KILLING KATIE: CONFESSIONS OF A BOOK CLUB
KILLING KATIE: CONFESSIONS OF A BOOK CLUB, Ensemble Theatre 9 January - 26 February 2022. Photography by Lisa Tomasetti: above - Kate Raison and Chantelle Jamieson; below - Georgina Symes and Bron Lim; below again - Bron Lim, Chantelle Jamieson and Valerie Bader
The stage lost a rare talent when Tracey Trinder died even as her first play Killing Katie was in development at the Ensemble. To that point, she had been a successful television editor and scriptwriter but had always wanted to try her hand at playwriting. What a pity this is the one and only.
Nevertheless, it’s a fine legacy and brought to life by a fabulous cast, director Francesca Savige and dramaturg Jane Fitzgerald. Catching up with the production on a Thursday morning matinee, it was clear from the gasps and titters in the audience that many of the women had been or are in book groups.
The action begins in the Present – signaled by a pink neon sign on the back wall, which alternates with one announcing “Past”. Two members of a long-defunct book group are meeting in a bar to discuss Breaking News.
Linda (Bron Lim) is the mouse of the group; in awe of the others and scared of her own shadow. Meeting her, and late as always, is Sam (Georgina Symes), a frenetic exerciser and mother whose daughter has her tethered via the phone which is always to hand.
They were in a group which met at the home of bossyboots Robyn (Kate Raison) – and whose sardonically-inclined mother Angela (Valerie Bader) was the mistress of the almost imperceptible eye roll and eyebrow twitch.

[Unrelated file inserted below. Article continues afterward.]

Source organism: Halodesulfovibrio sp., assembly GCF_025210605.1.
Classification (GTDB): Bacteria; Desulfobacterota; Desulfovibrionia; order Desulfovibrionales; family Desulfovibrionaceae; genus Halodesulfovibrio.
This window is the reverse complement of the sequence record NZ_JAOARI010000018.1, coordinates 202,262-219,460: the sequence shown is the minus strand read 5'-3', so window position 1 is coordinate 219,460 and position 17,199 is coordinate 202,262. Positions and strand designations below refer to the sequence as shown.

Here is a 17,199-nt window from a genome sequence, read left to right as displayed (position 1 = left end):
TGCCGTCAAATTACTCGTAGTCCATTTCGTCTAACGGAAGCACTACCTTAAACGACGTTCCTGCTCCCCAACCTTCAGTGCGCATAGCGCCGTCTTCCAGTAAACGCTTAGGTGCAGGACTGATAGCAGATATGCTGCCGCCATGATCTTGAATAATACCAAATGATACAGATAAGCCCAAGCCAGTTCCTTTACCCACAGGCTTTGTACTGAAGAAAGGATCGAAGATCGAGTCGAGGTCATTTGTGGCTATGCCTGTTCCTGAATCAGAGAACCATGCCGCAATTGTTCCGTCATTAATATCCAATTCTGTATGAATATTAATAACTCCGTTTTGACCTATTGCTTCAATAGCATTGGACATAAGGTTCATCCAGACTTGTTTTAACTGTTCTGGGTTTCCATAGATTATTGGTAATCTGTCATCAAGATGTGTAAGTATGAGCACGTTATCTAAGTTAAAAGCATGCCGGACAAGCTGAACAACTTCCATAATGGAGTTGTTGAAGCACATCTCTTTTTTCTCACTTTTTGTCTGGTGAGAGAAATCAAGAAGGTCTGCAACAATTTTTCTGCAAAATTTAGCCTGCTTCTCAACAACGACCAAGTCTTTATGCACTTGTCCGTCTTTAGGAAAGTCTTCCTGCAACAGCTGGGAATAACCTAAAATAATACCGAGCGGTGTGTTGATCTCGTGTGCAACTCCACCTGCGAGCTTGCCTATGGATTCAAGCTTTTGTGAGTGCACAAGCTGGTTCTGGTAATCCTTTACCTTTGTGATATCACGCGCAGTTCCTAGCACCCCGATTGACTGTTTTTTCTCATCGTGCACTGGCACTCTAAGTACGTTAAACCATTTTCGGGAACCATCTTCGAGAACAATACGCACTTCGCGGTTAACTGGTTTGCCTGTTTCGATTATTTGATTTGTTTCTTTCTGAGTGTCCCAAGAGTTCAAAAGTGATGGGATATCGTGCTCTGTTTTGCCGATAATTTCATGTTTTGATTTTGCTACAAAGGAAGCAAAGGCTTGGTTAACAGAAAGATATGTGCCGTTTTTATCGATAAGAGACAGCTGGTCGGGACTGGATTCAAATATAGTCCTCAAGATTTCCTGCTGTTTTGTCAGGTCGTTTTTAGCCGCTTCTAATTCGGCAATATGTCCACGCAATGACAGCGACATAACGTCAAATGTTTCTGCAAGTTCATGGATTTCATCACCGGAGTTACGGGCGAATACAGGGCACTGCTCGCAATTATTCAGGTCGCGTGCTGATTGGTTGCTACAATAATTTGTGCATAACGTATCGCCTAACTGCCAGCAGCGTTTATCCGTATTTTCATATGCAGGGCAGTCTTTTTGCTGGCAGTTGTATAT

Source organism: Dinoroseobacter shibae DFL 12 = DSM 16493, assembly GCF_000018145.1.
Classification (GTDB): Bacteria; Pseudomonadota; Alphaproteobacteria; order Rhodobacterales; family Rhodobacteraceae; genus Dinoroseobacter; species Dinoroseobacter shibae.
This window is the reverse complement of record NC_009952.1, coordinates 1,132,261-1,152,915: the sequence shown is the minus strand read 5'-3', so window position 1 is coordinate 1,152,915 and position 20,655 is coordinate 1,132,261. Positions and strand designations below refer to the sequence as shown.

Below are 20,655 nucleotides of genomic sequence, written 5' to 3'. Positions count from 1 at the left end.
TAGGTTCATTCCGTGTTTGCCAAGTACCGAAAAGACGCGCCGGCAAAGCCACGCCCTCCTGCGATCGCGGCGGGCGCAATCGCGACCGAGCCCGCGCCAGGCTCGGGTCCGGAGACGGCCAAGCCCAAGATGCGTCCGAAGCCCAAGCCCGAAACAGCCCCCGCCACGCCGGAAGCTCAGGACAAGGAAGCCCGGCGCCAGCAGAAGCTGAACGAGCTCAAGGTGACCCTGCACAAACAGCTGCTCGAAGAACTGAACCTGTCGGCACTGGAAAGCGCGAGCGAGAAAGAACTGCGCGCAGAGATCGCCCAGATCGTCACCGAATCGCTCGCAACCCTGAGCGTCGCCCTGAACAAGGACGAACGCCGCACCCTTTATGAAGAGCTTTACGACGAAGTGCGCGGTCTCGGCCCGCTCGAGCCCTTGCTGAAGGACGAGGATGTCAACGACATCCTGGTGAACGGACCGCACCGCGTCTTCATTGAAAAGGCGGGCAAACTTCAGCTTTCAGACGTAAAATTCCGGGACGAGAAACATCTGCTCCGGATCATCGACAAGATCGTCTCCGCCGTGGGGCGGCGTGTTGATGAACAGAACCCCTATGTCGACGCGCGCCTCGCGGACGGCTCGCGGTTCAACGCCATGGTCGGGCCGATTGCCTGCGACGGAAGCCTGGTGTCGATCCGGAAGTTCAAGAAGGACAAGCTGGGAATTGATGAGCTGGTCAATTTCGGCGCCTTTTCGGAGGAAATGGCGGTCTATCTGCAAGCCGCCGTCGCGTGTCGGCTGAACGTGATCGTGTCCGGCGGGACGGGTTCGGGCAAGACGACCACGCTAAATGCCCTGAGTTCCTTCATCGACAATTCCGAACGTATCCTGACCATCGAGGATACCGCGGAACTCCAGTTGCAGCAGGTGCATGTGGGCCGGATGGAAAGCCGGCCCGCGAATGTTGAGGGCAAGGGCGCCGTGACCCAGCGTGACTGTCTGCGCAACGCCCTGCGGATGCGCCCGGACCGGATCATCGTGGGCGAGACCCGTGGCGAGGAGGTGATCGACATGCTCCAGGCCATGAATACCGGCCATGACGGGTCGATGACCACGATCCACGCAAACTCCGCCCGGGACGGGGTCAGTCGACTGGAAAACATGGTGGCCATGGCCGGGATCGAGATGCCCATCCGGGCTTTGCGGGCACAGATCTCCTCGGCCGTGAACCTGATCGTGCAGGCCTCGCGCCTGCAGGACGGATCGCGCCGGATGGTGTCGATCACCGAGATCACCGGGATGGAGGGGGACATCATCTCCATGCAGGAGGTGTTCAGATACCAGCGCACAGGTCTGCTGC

The news Linda is busting to share with Sam is that since the group foundered following an incident involving olives, Robyn has written a novel. It’s to be published and it’s about a book group. Both friends are appalled because, each in their own way, have put the incident behind them and got on with their lives.
The past is revealed (pink neon) in a group meeting where Sam did the unforgivable and invited a new member without consultation. Robyn is appalled. The rules were clad in iron years ago, but too bad, because in bounds Katie (Chantelle Jamieson) and bang goes the group dynamic. As time goes by – they meet monthly – Robyn’s over-gracious manners visibly fray and finally, from between her teeth she hisses, “Either she goes or I go.”
As any member of a defunct book group knows, this threat is the beginning of the end. It’s only a matter of time before too much chardonnay, uncomfortable truths, and snarls such as “Well, if you really want to know what I think…” curdle the canapés. Along the way, however, there are 80-odd minutes of barb- and epithet-laden exchanges that get funnier and more hideously recognisable as inhibitions are loosened.
The production keeps pace with the story by way of such elements as a set of 50s flying ducks whose fate is integral to the cold war between lemon-lipped Robyn and blithe spirit Katie. Then there is Robyn’s metamorphosis from beige flats to killer-heel Louboutins. As designed by Tobhiyah Stone Feller, and lit by Kelsey Lee, the women and their environment are at once comical and awfully real. And Daryl Wallis’s music and sound design add even more.
The book launch is the least convincing scene and strongly suggests no one involved has ever been to one, but it’s a minor glitch as Linda and Sam are way too interesting and terrified about what might be in the book, are overwhelmed by the glitzy event and thrilled to spot Ita among the guests. The final moments are a further touching twist to the tale.
The company and their director are a solid gold unit in delivering 90 minutes of LOLs, chuckles, gasps, and groans. Recommended.